A father’s guide on talking about periods with daughter
By Mical Imbukwa
Hey fathers, are you ready for your daughter’s first period?! Yes? No? Never?
For a single father, discussing topics such as menstruation with your daughter might be challenging, especially considering the African traditional beliefs.
A recent study on social media revealed the different perspectives of men in Kenya about menstruation. As much as many believe that cultivating a close relationship with their daughter is paramount, they would rather a female handle the period’s conversation. However, it’s essential to create an open and comfortable environment for communication.
One of the comments said, ‘I don’t understand why a father should be the one to talk to the daughter about periods. I’d rather remain a traditional man.’
Another one said, ‘This is a delegated task. Why should a dad be the one discussing periods, yet he has no experience? Good lessons should be practical. The mother is better placed.’
When asked how they would go about the conversation if they were single dads, they maintained that they would seek the help of close female friends or relatives.
In a conversation with Njoroge, a facilitator, community health promoter and a single father to a 14-year-old girl, he emphasizes the importance of men leading the conversation, stating that a man should not have embarrassment towards their daughter.
He shares tips on how he confronted the conversation with his daughter as early as nine years old, emphasizing the importance of starting the conversation early. This, according to him, helps your 9-year-old understand the changes her body will undergo.
Choose right time and place
According to Njoroge, timing is crucial when approaching the subject of periods. Pick a quiet, private moment when you and your daughter can talk without interruptions. Creating an atmosphere where she feels secure and free to express her thoughts and concerns is important.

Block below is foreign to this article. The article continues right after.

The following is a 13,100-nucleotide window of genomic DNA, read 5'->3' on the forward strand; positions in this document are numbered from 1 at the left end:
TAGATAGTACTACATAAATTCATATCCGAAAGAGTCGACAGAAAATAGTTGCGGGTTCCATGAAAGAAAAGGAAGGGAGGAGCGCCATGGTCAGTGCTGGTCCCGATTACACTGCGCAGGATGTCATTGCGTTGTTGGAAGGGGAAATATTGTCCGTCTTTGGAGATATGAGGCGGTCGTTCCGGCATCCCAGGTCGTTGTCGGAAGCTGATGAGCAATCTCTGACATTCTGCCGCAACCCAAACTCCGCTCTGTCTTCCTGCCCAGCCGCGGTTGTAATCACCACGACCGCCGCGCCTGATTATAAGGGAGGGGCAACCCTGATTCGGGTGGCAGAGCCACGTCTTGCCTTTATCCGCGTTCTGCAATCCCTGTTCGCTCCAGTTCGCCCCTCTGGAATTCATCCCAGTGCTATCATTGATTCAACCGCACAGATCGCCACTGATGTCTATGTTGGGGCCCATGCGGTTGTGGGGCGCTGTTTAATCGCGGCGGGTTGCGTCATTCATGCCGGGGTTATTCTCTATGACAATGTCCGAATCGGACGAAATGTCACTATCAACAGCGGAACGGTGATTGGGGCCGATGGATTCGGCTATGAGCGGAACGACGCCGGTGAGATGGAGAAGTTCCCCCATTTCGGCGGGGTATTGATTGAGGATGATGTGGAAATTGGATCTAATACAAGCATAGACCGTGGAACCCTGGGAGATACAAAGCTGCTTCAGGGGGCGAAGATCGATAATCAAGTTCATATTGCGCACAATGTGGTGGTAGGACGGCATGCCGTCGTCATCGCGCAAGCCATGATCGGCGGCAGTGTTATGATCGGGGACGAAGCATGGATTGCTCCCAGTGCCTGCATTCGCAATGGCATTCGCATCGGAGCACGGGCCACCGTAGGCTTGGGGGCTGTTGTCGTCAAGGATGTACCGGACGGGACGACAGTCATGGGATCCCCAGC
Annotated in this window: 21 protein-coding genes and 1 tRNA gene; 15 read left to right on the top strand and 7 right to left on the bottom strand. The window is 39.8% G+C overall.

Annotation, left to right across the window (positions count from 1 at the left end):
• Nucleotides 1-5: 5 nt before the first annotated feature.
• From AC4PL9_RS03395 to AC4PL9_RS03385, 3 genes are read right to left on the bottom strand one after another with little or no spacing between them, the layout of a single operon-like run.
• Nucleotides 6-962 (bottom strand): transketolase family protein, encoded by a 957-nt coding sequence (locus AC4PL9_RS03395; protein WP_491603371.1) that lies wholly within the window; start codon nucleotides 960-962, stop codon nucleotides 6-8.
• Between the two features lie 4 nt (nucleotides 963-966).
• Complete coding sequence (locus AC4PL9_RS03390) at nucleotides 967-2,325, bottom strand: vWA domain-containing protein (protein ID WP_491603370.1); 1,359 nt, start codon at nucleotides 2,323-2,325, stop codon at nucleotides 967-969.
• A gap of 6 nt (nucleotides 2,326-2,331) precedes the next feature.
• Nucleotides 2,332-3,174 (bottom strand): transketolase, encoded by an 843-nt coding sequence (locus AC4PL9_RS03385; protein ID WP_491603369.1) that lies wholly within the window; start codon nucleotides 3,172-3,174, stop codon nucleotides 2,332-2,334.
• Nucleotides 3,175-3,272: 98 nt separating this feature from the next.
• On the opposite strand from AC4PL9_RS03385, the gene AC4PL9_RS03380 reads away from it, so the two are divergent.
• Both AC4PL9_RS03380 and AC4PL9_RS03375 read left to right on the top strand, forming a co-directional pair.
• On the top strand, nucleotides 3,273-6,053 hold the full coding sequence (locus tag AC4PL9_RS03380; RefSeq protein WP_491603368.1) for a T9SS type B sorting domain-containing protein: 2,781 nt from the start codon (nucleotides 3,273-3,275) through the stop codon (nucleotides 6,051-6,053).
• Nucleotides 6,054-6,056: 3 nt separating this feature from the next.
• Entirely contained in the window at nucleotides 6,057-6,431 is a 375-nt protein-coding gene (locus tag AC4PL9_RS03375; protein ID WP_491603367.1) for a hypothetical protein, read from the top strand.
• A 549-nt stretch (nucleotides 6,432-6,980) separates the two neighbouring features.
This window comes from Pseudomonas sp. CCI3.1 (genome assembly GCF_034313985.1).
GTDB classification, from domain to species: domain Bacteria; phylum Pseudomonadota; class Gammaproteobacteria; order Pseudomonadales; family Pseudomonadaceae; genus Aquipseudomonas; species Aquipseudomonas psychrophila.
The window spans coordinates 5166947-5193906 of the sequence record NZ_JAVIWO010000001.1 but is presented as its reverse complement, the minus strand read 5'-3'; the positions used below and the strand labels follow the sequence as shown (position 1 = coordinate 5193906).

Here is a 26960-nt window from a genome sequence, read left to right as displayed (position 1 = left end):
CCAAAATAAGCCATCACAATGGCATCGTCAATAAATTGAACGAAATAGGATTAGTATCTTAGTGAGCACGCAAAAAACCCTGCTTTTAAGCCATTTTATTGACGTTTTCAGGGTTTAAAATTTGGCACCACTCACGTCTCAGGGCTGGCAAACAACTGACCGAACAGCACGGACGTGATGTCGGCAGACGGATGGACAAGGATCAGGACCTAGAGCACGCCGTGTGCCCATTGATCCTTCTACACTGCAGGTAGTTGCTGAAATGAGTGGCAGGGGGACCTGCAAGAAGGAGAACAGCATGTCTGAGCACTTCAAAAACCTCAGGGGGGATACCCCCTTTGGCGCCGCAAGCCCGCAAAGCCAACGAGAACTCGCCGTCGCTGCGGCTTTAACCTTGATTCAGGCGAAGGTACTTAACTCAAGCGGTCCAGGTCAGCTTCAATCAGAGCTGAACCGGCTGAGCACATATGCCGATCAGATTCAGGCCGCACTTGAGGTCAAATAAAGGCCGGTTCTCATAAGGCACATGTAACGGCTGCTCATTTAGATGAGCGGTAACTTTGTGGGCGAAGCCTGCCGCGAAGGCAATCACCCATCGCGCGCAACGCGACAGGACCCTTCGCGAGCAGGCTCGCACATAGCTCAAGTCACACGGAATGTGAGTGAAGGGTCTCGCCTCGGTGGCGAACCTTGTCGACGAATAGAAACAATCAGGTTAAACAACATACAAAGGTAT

Use age-appropriate language
When discussing periods with a 9-year-old, using simple and age-appropriate language is crucial. Avoid overly scientific terms and provide information in a way she can understand. You might say, “As you grow older, your body will undergo changes, and one of those changes is something called menstruation.”
Be open and honest
Approach the conversation with honesty and openness. Explain that menstruation is a natural part of a woman’s life, and it signifies that her body can create life. Assure her that it’s a normal process that happens to all women.
Emphasize personal hygiene
Discuss the importance of personal hygiene during menstruation. Explain how using sanitary pads or tampons can help her stay comfortable and clean during her period. The longest she can wear a pad is between four to eight hours. Provide practical demonstrations if necessary, ensuring she understands how to use these products properly.
Don’t forget emotional and physical changes
Apart from the physical changes such as the development of breasts, pimples, and broadening of the hips, talk about the emotional aspects that may accompany menstruation. Explain that mood swings and other emotional fluctuations are normal during this time. Tell her she can always talk to you about any concerns or questions.
Let your daughter know it’s okay to have questions and that you are there to answer them. Encourage her to ask anything she might be curious about and respond with patience and understanding. If you’re unsure about something, let her know you’ll find the information together.
Support and normalize
Reiterate that menstruation is a natural part of growing up; there’s no need to be embarrassed or ashamed. Normalize the conversation by sharing that women worldwide experience this, and it’s a shared aspect of womanhood.
Based on the African traditional cultural values, it is a challenge for a father to have a period conversation with their 9-year-old daughter, but with intentionality, they can make it. As a dad, keep empowering yourself with accurate information, which will increase your confidence in period conversations with your daughter.
Are you a father of a teen girl? Have you ever had a conversation about periods? Share with us useful tips on how to go about it in the comments section. If you have not, why not?